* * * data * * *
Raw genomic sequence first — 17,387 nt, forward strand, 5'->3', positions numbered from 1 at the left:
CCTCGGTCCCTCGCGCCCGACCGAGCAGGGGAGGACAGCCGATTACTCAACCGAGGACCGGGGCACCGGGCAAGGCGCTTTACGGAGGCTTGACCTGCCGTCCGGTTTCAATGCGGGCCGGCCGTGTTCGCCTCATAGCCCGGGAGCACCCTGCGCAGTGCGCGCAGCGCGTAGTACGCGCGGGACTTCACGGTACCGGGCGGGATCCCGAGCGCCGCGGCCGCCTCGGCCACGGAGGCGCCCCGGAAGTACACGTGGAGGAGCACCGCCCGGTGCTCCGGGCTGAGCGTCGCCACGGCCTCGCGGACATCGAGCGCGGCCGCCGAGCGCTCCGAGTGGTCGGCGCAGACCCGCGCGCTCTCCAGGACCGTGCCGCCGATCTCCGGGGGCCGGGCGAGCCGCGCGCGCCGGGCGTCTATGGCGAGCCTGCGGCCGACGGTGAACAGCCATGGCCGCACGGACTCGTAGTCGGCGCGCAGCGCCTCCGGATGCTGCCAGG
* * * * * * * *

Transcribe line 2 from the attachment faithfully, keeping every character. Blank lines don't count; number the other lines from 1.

CCTCGGTCCCTCGCGCCCGACCGAGCAGGGGAGGACAGCCGATTACTCAACCGAGGACCGGGGCACCGGGCAAGGCGCTTTACGGAGGCTTGACCTGCCGTCCGGTTTCAATGCGGGCCGGCCGTGTTCGCCTCATAGCCCGGGAGCACCCTGCGCAGTGCGCGCAGCGCGTAGTACGCGCGGGACTTCACGGTACCGGGCGGGATCCCGAGCGCCGCGGCCGCCTCGGCCACGGAGGCGCCCCGGAAGTACACGTGGAGGAGCACCGCCCGGTGCTCCGGGCTGAGCGTCGCCACGGCCTCGCGGACATCGAGCGCGGCCGCCGAGCGCTCCGAGTGGTCGGCGCAGACCCGCGCGCTCTCCAGGACCGTGCCGCCGATCTCCGGGGGCCGGGCGAGCCGCGCGCGCCGGGCGTCTATGGCGAGCCTGCGGCCGACGGTGAACAGCCATGGCCGCACGGACTCGTAGTCGGCGCGCAGCGCCTCCGGATGCTGCCAGG